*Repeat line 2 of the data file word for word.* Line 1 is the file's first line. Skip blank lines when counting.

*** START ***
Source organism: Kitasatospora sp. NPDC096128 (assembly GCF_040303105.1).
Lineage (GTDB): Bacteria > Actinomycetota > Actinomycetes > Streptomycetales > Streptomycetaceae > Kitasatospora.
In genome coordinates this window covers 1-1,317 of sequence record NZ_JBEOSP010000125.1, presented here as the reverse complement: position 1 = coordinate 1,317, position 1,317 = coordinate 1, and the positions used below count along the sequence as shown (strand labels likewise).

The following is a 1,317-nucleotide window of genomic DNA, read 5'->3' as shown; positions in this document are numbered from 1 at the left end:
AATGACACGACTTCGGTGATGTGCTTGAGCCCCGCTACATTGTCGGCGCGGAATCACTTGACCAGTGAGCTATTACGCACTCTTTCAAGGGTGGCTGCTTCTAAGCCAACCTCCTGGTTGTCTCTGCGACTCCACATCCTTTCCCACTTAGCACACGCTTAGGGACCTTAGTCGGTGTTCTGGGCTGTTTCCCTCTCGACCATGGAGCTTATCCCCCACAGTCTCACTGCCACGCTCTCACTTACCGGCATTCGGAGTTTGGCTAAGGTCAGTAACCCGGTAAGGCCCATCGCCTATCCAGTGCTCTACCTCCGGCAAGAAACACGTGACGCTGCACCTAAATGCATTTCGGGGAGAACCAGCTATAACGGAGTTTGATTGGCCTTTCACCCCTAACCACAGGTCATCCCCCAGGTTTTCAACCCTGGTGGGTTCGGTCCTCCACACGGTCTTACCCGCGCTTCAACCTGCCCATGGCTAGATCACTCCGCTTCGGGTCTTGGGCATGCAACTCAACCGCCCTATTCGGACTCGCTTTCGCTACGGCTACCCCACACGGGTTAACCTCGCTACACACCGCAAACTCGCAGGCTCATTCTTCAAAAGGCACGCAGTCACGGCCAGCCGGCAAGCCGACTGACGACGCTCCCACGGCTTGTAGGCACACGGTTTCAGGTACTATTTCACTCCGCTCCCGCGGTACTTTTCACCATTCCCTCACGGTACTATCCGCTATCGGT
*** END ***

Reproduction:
Lineage (GTDB): Bacteria > Actinomycetota > Actinomycetes > Streptomycetales > Streptomycetaceae > Kitasatospora.